- Firm commitment or best efforts. The underwriter will either agree to a firm commitment or a best efforts arrangement. Under a firm commitment deal, the underwriter agrees to buy a certain number of shares from the company, irrespective of its ability to sell those shares to third parties. This is preferable if the company is targeting raising a certain amount of cash. Under a best efforts deal, the underwriter takes a commission on as many shares as it can sell.
- Overallotment. The underwriter may want the option to purchase additional shares from the company at a certain price within a set time period after the IPO date, which it can then sell to investors at a profit.
The underwriter supervises the creation of a road show presentation, in which the senior management team is expected to present a summary of the company and its investment prospects to prospective investors. These investors are likely to be mostly institutional investors. The bankers and management team will go through a number of iterations to polish the presentation.
The management team and its investment bank advisors embark on a road show, which spans several weeks and takes them to a number of cities to meet with investors. If investors are interested in buying the company’s stock, they tell the banks how many shares they want to buy, and at what price.
At this time, the company also files an application with the stock exchange on which it wants its stock to be listed. The stock exchange verifies that the company meets its listing requirements and then assigns it a ticker symbol. In addition, the company hires a stock transfer agent to handle the transfer of shares between parties. The company’s legal staff will also submit filings to the securities agencies of those states in which the company anticipates selling shares.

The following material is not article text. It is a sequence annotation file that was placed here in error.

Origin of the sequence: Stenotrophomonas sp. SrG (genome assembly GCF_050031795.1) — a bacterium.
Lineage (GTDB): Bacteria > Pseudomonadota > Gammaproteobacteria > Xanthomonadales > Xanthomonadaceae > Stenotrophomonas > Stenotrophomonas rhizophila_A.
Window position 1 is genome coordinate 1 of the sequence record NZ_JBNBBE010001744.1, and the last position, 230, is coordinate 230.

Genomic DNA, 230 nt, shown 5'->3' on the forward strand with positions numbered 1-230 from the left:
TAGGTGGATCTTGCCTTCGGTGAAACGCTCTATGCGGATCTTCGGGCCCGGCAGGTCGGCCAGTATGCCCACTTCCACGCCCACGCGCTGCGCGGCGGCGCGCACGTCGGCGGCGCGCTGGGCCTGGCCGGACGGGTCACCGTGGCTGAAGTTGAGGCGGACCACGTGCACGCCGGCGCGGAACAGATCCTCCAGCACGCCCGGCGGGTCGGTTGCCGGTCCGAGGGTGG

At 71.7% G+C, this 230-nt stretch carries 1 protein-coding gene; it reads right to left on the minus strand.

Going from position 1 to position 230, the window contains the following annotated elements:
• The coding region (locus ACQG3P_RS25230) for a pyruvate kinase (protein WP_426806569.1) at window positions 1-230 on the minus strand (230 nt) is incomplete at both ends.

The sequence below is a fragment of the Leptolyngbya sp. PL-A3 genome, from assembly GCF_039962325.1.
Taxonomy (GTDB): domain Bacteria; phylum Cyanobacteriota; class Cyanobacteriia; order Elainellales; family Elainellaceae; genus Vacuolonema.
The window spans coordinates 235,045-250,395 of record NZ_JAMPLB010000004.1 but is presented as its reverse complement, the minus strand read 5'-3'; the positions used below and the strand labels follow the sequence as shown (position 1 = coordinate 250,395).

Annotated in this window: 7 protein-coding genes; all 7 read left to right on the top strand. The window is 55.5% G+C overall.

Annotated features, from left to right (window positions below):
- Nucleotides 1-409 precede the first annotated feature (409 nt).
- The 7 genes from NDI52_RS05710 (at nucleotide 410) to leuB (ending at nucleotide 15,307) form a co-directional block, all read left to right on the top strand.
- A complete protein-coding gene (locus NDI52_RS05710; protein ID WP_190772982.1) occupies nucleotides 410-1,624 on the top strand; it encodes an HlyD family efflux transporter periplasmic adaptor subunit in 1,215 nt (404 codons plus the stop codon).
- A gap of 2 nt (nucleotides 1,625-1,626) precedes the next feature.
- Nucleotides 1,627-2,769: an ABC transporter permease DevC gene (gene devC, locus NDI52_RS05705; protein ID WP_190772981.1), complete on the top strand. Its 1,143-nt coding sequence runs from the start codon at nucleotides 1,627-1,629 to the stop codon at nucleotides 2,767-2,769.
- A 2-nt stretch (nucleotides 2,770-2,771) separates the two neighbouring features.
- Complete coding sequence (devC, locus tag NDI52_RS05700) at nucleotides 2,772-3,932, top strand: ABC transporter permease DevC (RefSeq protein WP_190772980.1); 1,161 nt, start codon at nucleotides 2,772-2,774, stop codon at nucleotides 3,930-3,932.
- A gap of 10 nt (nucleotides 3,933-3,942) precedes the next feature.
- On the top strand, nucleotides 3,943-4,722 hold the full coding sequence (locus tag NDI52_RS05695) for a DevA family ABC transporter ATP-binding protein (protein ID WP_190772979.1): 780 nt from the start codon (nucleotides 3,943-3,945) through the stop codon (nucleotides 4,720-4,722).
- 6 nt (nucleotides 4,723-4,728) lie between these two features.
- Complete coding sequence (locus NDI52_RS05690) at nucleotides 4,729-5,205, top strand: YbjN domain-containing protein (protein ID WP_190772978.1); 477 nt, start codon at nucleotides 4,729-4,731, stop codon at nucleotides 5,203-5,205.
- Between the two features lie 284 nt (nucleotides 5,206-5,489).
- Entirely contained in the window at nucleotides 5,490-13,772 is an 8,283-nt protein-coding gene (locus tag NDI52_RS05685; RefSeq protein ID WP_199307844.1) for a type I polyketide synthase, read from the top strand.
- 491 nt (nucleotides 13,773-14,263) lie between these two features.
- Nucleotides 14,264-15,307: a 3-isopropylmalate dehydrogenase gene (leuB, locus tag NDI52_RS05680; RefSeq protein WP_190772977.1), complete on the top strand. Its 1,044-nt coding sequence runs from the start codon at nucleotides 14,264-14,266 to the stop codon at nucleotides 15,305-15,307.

When the SEC is satisfied with the latest draft of the registration statement, it declares the filing to be “effective.” The management team and its bankers then decide upon the price at which the company will sell its shares. A key determinant is the price at which institutional investors are most likely to buy shares, since they usually comprise a large part of the initial block of shares sold. Underwriters want to set the initial share price slightly low, so that there is more likely to be a run-up in the first trading day that they can publicize. Also, a slightly low price makes it easier to create an active aftermarket in the stock, since other investors will be interested in obtaining and holding the stock to realize additional gains.
The company then sends the registration statement to a financial printer. The printer puts the final stock price in the document, and uploads it to the SEC.
The underwriter sells the shares to the investors that it has lined up. The underwriter collects cash from the investors, subtracts its commission, and pays the remaining proceeds to the company at a closing meeting. The underwriter is typically paid about five percent of the amount of the total placement, though this can involve a sliding scale where a larger placement results in an aggregate fee that is substantially lower. Conversely, bankers may not be interested in handling a smaller placement without charging a correspondingly higher fee.
The company is now listed on a stock exchange, has registered shares that are being traded among investors, and has presumably just received a large amount of cash for its efforts.